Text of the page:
How to Define Your Workspace and Get Shit Done

Working from home sounds like the dream, but it’s hard to stay focused when you’re surrounded by distractions. Hauling off to coffee shops to get a focused workspace can get expensive and cumbersome. Try creating a dedicated space for concentration and creativity so you can be productive without leaving the house.

Get out of bed.

 You’re (probably) an adult. Quit expecting to be productive lying on your tummy. This is your life, not Saturday morning cartoons.


Get rid of your junk. 

Don’t try to display too many picture frames, succulents, and commemorative plaques on your desk. Save that space for actual work. Clear out junk drawers to improve functionality.

Give yourself space.

Keep an empty space to the right of your computer (or the left if you’re a lefty). It should be large enough for taking notes, signing documents, and whatever else you may need to do on paper. Leave yourself enough space to put your arms on your desk, and move your laptop around if you need.pexels-photo-1036808.jpg

Take an L.

 Literally. Try to create an L-shape with your workspace. Whether its an actual L-shaped desk, a desk and a table, a table and an end table, or even a desk and a windowsill. This will allow you to create two work zones: one for computer-related tasks, and one for when you go analog.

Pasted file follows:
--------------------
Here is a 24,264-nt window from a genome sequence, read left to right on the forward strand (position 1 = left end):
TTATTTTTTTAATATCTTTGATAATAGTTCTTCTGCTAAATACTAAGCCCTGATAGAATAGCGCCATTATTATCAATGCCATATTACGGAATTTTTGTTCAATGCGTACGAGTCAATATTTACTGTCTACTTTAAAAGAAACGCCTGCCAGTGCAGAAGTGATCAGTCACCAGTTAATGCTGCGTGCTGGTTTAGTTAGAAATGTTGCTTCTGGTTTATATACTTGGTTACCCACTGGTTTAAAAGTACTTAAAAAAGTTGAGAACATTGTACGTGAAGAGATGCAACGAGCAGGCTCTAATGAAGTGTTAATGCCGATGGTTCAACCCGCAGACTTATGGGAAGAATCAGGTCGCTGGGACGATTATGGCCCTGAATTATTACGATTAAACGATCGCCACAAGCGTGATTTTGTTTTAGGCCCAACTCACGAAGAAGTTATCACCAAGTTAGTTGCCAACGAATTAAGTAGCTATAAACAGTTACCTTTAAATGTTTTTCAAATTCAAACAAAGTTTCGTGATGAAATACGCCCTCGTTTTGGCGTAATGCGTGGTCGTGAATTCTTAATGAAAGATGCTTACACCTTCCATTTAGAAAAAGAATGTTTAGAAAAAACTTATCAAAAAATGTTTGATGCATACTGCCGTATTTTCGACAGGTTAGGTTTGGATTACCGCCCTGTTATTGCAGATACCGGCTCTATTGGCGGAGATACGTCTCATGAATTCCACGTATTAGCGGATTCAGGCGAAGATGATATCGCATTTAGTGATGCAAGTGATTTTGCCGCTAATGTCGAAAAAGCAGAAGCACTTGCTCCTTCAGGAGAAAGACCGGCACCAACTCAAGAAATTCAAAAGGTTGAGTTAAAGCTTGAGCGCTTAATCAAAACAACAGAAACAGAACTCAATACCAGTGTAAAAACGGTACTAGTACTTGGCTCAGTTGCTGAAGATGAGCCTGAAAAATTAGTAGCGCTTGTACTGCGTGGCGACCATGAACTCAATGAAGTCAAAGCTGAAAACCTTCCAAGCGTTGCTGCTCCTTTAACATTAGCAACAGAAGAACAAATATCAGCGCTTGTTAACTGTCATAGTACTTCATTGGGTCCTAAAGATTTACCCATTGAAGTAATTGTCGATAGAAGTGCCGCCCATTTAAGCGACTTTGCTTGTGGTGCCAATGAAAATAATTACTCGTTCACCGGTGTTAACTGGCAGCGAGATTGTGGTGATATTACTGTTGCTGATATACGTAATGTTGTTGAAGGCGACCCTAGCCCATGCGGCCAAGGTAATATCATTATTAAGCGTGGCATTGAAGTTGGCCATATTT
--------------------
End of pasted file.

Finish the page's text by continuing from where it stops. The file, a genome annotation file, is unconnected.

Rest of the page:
Let in some light. 

It’s best to work in light that’s as neutral as possible, not too warm, not too cool. This is especially important if you’re working on art or photography. You want to be seeing colors as true to their true hue as possible. If you can be near a window, that’s nice too.

Section it off.

Make your workspace separate from your living space. Even if you can’t do this with an actual door, try curtains or a divider. Or leave a few feet of space between your work area and the rest of your home. What’s more important is that you can mentally divide work time from chill time.

Get a plant. 

Oxygen is good for your brain.

By tvoutiritsas

I’m a writer. I live for fresh, creative, relevant, human-centric content. I currently work at Andrews McMeel Universal, where I write content for digital products. I’m also a co-creator of The Semi-prose project, an incubator and archive of creative writing. On the side, I review manuscripts for authors and screenwriters, and I run a personal blog for my own sanity. In a past life, I worked as a writing consultant and an editorial assistant at New Letters Magazine and The American Educational History Journal. I graduated from the University of Missouri-Kansas City with a B.A. in English Language and Rhetoric, and a minor in Manuscript, Print Culture, and Editing. I know that’s a mouthful. In short, I’m an unapologetic word nerd.

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